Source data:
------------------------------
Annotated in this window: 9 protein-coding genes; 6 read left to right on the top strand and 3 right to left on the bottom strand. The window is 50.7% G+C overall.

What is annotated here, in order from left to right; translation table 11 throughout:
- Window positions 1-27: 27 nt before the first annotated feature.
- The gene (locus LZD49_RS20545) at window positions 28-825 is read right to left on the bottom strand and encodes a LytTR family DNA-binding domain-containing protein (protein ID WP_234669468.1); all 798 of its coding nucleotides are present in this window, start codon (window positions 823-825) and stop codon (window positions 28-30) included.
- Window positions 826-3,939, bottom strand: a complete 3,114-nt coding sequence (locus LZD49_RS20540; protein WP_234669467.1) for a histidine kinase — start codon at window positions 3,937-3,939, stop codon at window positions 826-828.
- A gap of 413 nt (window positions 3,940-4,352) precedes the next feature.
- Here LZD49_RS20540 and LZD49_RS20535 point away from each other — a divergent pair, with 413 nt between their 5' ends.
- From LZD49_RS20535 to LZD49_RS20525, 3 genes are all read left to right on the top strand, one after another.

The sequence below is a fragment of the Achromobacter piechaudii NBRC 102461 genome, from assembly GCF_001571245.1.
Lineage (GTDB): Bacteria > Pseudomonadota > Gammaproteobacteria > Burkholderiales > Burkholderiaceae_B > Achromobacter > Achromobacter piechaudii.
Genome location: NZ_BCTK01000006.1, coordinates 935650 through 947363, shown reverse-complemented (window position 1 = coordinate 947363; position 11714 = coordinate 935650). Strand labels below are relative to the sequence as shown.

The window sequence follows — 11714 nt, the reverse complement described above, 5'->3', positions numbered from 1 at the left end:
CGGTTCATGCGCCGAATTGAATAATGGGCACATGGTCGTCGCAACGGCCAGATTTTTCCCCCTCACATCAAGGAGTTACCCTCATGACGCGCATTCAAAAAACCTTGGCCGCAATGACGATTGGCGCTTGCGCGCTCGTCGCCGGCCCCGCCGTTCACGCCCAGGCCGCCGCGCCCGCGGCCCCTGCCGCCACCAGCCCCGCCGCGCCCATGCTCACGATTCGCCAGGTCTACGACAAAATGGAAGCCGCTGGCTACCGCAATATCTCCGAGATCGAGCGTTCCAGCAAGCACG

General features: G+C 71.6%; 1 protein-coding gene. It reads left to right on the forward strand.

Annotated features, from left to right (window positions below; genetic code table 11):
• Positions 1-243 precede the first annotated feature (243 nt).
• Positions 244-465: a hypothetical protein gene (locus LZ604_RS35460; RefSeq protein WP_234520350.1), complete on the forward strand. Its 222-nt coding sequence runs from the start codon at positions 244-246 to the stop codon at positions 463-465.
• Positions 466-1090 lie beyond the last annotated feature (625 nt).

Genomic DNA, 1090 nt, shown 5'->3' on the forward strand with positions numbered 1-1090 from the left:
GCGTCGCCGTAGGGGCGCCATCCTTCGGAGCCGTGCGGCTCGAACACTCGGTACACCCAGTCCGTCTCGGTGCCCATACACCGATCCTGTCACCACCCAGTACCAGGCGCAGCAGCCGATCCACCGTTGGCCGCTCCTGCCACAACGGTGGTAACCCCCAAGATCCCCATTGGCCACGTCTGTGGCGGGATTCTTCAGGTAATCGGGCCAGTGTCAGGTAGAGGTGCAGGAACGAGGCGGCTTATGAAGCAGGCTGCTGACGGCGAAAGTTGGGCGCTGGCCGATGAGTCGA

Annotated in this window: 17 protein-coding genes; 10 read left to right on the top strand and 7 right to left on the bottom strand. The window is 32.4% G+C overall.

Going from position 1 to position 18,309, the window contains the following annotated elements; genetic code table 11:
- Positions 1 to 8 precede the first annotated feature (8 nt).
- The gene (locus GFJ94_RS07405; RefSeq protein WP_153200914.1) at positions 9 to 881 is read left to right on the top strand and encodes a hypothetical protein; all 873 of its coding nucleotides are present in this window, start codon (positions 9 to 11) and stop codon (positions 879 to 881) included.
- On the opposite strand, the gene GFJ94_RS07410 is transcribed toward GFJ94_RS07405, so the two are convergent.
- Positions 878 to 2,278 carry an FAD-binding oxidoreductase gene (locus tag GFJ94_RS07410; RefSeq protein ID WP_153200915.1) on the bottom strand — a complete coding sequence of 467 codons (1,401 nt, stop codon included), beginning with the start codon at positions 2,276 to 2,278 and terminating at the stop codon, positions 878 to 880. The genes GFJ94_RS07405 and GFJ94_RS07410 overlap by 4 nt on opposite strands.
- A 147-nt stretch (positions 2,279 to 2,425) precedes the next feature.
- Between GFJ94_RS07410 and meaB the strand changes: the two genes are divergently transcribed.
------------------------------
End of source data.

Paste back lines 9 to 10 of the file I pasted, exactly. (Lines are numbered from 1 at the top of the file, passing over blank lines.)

The sequence below is a fragment of the Achromobacter piechaudii NBRC 102461 genome, from assembly GCF_001571245.1.
Lineage (GTDB): Bacteria > Pseudomonadota > Gammaproteobacteria > Burkholderiales > Burkholderiaceae_B > Achromobacter > Achromobacter piechaudii.